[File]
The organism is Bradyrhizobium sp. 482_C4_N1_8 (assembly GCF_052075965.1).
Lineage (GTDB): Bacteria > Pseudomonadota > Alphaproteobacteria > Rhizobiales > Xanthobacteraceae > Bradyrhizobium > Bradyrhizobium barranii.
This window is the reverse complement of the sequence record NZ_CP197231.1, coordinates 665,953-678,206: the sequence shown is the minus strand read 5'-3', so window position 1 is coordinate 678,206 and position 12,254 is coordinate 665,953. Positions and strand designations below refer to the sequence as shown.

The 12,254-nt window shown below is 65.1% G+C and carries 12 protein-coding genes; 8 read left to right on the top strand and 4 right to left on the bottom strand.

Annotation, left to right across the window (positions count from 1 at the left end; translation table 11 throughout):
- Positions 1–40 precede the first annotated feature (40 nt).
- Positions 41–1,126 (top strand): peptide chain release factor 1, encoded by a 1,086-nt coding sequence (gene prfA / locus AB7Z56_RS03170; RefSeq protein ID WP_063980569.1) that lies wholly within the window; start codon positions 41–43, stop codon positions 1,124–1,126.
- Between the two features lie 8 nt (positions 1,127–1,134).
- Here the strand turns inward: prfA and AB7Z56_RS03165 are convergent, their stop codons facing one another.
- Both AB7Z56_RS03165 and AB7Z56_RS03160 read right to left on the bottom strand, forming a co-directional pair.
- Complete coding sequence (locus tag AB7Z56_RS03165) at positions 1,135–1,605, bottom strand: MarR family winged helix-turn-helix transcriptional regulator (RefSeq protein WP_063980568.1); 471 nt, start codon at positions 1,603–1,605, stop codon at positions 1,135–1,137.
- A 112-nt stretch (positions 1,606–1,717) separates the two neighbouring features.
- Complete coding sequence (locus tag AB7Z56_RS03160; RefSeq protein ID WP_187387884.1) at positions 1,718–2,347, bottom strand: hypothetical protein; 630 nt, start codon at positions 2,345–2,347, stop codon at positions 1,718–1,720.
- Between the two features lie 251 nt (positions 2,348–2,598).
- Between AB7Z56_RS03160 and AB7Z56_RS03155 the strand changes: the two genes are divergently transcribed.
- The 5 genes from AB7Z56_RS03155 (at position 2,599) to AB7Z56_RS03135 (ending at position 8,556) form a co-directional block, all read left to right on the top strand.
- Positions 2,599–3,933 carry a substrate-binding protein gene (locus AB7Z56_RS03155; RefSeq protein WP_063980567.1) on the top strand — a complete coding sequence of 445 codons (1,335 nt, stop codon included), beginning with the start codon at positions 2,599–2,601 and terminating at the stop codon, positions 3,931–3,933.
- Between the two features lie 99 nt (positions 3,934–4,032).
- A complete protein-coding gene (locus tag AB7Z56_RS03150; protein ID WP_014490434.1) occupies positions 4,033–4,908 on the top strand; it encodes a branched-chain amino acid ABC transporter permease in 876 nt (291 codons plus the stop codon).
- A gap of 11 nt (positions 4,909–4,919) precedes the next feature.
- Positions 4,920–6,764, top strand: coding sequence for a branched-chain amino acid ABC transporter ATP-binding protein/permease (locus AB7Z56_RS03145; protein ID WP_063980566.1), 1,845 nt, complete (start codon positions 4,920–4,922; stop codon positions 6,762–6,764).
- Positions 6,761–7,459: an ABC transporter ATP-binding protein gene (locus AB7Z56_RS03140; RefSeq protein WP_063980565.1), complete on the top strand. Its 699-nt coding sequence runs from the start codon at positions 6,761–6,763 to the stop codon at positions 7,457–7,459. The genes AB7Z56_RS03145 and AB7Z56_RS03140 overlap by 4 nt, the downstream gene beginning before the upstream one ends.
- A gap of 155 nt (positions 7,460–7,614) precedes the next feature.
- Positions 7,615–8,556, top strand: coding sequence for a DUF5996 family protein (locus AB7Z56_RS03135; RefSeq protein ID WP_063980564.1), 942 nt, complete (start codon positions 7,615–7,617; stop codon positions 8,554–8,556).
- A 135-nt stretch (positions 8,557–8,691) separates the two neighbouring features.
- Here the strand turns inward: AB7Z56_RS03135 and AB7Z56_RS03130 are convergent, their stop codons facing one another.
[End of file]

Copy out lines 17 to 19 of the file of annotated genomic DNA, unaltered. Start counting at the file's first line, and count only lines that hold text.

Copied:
- Positions 2,599–3,933 carry a substrate-binding protein gene (locus AB7Z56_RS03155; RefSeq protein WP_063980567.1) on the top strand — a complete coding sequence of 445 codons (1,335 nt, stop codon included), beginning with the start codon at positions 2,599–2,601 and terminating at the stop codon, positions 3,931–3,933.
- Between the two features lie 99 nt (positions 3,934–4,032).
- A complete protein-coding gene (locus tag AB7Z56_RS03150; protein ID WP_014490434.1) occupies positions 4,033–4,908 on the top strand; it encodes a branched-chain amino acid ABC transporter permease in 876 nt (291 codons plus the stop codon).